Today I made another trip to the dentist. I was dreading the visit because of our experience last time. But this time around we were there for a check-up for my daughter. Not having my son with me made things a bit easier, however I would have welcomed his recall when we arrived, because the office looked “normal” again, and all the furniture was back in the “right” spots. I started wondering if I had dreamed our previous visit, but sadly I had not. This was further confirmed when I got my MasterCard bill. In Canada we may have Universal health care, but we also have good beer, Caramilk chocolate bars and maple glazed donuts, and so it goes that we have to pay for the resultant tooth damage.
Today we were just there for an exam, but there was talk about her needing braces in the future. The talk was mostly wishful pleading on behalf of my daughter. She is anxious to get them “before high school when my life really starts.”
Neither her father nor I look forward to paying for braces, but if she needs them, she needs them. Her dad is handy though; maybe he can rig something up using metal twist ties industrial strength Velcro. This, and not crooked teeth, should be her worst fear. The man once made me a “portable party radio” from an early 80’s cassette player, empty Stove-Top stuffing box and electrical tape.
I understand her desire for good teeth, but unfortunately genetics are not on her side here. Her dad had braces when he was young, and I should have. My bottom teeth currently look like a picket fence after a wind storm. I needed braces, but so did my sister and she won the coin toss. Although in retrospect it hardly seems fair since she also got the good hair. So when it comes to her genetics, all my daughter can count on is 60 years of plucking her eyebrows, a disdain for multiplication tables, and a remarkable ability to beleive she is right in any given situation – which will come in handy when trying to explain to her ninth grade math tutor that 6 x 8 SO DOES EQUAL 46, SO SUCK IT MR. MATHLETE…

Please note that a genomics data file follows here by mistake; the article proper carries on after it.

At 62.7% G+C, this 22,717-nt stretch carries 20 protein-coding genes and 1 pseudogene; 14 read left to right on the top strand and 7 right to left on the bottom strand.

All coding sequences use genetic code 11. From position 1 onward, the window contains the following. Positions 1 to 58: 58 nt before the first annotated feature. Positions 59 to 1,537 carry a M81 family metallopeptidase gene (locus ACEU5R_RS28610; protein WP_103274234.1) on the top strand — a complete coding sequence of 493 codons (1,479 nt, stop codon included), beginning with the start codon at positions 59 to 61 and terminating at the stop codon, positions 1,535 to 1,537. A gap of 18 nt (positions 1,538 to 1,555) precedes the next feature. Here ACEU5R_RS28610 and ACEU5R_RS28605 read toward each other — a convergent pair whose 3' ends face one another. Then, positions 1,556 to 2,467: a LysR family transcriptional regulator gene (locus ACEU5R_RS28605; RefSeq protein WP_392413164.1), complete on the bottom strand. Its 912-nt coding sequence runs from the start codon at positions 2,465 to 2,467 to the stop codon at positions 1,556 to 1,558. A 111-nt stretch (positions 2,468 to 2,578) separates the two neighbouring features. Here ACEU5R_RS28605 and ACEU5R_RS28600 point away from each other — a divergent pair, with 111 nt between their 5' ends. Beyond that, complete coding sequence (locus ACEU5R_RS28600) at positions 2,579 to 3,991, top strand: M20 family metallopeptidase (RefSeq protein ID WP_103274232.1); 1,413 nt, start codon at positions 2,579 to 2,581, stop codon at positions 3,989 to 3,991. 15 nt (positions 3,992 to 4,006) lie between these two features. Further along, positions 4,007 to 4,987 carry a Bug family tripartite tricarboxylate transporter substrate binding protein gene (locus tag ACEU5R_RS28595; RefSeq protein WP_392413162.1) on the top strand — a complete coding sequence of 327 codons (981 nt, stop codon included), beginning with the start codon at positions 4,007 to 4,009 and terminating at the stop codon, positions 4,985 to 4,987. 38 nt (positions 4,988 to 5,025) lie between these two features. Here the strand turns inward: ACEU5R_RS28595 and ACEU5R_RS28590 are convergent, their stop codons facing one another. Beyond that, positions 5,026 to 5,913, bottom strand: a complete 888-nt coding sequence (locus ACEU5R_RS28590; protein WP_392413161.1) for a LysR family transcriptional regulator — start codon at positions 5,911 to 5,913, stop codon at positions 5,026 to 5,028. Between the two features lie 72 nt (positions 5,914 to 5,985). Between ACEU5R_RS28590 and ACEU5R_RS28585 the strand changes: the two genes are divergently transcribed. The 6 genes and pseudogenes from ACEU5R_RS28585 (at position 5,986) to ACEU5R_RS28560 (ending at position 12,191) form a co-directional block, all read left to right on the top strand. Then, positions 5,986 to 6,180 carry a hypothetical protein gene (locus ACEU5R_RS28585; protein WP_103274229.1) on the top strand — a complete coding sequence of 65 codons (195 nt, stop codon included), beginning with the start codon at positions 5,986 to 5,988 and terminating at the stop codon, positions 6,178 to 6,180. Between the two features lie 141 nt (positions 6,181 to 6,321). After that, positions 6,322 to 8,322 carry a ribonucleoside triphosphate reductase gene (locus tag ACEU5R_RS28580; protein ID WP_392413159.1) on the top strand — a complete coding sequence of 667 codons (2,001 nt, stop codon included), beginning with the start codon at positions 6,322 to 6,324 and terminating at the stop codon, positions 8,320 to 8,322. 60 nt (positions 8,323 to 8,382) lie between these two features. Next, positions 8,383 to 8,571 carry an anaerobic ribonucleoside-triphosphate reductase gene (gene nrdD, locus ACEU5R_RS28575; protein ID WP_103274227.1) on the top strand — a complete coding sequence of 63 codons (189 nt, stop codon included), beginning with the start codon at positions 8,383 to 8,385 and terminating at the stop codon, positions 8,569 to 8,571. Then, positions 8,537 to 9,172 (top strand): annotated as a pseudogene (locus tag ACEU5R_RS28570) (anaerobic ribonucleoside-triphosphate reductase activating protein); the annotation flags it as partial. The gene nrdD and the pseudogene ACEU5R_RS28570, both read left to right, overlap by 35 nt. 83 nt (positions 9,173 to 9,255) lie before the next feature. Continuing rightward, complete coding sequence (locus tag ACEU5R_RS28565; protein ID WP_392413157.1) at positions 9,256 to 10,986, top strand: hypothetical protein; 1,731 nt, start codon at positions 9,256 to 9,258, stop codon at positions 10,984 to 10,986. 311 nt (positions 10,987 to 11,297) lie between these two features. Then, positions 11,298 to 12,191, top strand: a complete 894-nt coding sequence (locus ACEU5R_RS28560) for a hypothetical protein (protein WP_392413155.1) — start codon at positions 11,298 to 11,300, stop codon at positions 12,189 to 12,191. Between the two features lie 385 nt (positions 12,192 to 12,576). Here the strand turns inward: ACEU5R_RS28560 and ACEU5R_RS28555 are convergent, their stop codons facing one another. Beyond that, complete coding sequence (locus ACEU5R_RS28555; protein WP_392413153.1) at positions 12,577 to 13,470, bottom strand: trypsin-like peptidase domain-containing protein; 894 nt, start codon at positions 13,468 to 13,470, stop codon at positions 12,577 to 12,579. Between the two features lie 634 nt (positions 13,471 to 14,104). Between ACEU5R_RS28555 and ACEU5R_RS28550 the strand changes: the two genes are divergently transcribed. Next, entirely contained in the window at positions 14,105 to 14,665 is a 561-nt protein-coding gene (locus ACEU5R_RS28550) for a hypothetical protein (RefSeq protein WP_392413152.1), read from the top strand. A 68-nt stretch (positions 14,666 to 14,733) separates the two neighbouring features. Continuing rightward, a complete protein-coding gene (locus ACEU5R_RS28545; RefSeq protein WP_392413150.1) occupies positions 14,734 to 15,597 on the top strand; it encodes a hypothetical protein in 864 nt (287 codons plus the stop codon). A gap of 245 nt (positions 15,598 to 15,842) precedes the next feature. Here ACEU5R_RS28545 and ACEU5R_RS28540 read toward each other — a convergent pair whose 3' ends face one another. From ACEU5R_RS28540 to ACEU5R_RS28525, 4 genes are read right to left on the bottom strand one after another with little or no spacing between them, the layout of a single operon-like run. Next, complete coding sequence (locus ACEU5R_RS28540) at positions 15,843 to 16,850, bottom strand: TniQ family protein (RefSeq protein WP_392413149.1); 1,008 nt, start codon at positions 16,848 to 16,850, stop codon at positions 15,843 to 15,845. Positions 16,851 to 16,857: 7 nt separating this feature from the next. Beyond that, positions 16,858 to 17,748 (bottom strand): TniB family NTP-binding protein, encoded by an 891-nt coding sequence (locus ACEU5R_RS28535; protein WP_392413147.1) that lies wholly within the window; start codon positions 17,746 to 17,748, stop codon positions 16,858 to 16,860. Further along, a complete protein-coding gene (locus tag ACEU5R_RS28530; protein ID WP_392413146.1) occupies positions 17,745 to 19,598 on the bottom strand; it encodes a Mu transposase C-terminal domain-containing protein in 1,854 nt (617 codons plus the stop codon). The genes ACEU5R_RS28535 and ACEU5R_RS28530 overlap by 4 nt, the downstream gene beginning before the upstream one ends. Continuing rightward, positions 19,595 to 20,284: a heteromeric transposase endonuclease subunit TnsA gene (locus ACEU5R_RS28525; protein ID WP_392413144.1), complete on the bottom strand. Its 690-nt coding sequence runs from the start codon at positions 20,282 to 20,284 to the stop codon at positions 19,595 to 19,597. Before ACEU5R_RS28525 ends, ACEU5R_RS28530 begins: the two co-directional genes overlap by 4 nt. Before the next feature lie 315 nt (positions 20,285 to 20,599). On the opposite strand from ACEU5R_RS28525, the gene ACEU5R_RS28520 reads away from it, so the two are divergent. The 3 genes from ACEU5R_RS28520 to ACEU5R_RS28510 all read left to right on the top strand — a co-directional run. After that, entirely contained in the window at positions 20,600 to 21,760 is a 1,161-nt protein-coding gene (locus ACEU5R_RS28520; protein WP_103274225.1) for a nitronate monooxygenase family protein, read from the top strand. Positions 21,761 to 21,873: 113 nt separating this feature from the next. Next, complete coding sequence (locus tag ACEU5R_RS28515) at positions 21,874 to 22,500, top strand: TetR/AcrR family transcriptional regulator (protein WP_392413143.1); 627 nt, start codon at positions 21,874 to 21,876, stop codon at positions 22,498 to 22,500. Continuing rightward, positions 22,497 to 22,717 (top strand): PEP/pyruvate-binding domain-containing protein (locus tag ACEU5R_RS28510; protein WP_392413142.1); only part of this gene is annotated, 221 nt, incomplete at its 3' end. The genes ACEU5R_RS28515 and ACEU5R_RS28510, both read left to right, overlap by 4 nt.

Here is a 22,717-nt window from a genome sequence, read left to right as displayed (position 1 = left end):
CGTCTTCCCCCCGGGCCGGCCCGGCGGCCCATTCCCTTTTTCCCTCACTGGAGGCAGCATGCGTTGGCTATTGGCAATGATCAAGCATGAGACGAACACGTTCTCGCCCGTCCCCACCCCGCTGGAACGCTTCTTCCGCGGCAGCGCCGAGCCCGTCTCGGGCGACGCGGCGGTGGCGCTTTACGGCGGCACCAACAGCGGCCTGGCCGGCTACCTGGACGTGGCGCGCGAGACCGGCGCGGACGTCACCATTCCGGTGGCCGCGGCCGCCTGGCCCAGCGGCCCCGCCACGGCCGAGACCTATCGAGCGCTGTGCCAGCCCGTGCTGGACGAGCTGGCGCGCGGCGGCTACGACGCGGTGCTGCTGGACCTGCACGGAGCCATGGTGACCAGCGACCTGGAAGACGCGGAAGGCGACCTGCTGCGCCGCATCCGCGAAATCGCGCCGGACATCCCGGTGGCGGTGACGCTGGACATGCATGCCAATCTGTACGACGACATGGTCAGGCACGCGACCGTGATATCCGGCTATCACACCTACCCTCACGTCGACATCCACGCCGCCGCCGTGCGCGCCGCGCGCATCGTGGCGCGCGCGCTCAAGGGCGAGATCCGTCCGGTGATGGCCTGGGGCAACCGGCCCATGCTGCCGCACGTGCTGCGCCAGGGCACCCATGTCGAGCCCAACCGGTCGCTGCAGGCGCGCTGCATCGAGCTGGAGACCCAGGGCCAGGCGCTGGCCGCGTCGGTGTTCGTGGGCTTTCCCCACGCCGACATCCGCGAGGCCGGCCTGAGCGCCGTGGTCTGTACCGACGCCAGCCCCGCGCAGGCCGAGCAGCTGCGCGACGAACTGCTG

After the exam was finished, the dentist came out and spoke with me, and explained that X-rays reveal that my daughter has no adult teeth in the back of her mouth, and so her molars will need to last her until she is in her twenties. At that point they will need to be replaced with either expensive inserts or other costly dental apparatus. This is why she has been slow to lose her baby teeth and why the tooth fairy has not been seen in our neighbourhood since early 2008.
At this point I’m thinking that if I wanted to spend this much money for nothing but criticism and stress, I would have been better off taking my high school nemesis to an expensive wine bar to talk about the “good ole days.”
I confirmed with the dentist that she said her twenties and not the twenties (meaning 2020) and was told yes, her twenties. I turned to my daughter and gave her the same advice any responsible, caring mother would give a daughter in this situation.
“Marry someone with a comprehensive dental benefits package.”